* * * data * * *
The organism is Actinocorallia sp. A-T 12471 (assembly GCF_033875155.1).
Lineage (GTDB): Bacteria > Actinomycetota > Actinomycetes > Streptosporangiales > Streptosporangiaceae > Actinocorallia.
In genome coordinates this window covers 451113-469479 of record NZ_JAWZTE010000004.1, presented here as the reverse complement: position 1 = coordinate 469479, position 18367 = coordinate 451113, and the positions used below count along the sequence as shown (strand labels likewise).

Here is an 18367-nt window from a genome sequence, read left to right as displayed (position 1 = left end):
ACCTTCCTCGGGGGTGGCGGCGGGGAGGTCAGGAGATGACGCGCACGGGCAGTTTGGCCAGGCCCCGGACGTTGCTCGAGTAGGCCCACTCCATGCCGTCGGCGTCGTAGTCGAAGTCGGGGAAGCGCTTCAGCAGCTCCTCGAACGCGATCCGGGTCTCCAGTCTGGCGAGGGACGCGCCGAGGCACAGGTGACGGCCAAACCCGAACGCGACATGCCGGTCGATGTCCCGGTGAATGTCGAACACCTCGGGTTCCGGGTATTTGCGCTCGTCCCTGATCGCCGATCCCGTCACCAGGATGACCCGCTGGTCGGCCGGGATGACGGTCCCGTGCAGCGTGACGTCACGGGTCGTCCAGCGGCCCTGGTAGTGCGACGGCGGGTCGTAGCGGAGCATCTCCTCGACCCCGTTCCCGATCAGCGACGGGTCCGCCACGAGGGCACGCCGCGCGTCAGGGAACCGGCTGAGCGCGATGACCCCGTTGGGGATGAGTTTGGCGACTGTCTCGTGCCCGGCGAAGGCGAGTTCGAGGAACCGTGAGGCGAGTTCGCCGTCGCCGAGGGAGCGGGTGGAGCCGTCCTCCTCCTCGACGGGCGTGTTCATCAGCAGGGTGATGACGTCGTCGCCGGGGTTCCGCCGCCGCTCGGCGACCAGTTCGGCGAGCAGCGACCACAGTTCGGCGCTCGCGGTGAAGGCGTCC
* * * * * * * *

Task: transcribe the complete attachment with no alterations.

The organism is Actinocorallia sp. A-T 12471 (assembly GCF_033875155.1).
Lineage (GTDB): Bacteria > Actinomycetota > Actinomycetes > Streptosporangiales > Streptosporangiaceae > Actinocorallia.
In genome coordinates this window covers 451113-469479 of record NZ_JAWZTE010000004.1, presented here as the reverse complement: position 1 = coordinate 469479, position 18367 = coordinate 451113, and the positions used below count along the sequence as shown (strand labels likewise).

Here is an 18367-nt window from a genome sequence, read left to right as displayed (position 1 = left end):
ACCTTCCTCGGGGGTGGCGGCGGGGAGGTCAGGAGATGACGCGCACGGGCAGTTTGGCCAGGCCCCGGACGTTGCTCGAGTAGGCCCACTCCATGCCGTCGGCGTCGTAGTCGAAGTCGGGGAAGCGCTTCAGCAGCTCCTCGAACGCGATCCGGGTCTCCAGTCTGGCGAGGGACGCGCCGAGGCACAGGTGACGGCCAAACCCGAACGCGACATGCCGGTCGATGTCCCGGTGAATGTCGAACACCTCGGGTTCCGGGTATTTGCGCTCGTCCCTGATCGCCGATCCCGTCACCAGGATGACCCGCTGGTCGGCCGGGATGACGGTCCCGTGCAGCGTGACGTCACGGGTCGTCCAGCGGCCCTGGTAGTGCGACGGCGGGTCGTAGCGGAGCATCTCCTCGACCCCGTTCCCGATCAGCGACGGGTCCGCCACGAGGGCACGCCGCGCGTCAGGGAACCGGCTGAGCGCGATGACCCCGTTGGGGATGAGTTTGGCGACTGTCTCGTGCCCGGCGAAGGCGAGTTCGAGGAACCGTGAGGCGAGTTCGCCGTCGCCGAGGGAGCGGGTGGAGCCGTCCTCCTCCTCGACGGGCGTGTTCATCAGCAGGGTGATGACGTCGTCGCCGGGGTTCCGCCGCCGCTCGGCGACCAGTTCGGCGAGCAGCGACCACAGTTCGGCGCTCGCGGTGAAGGCGTCC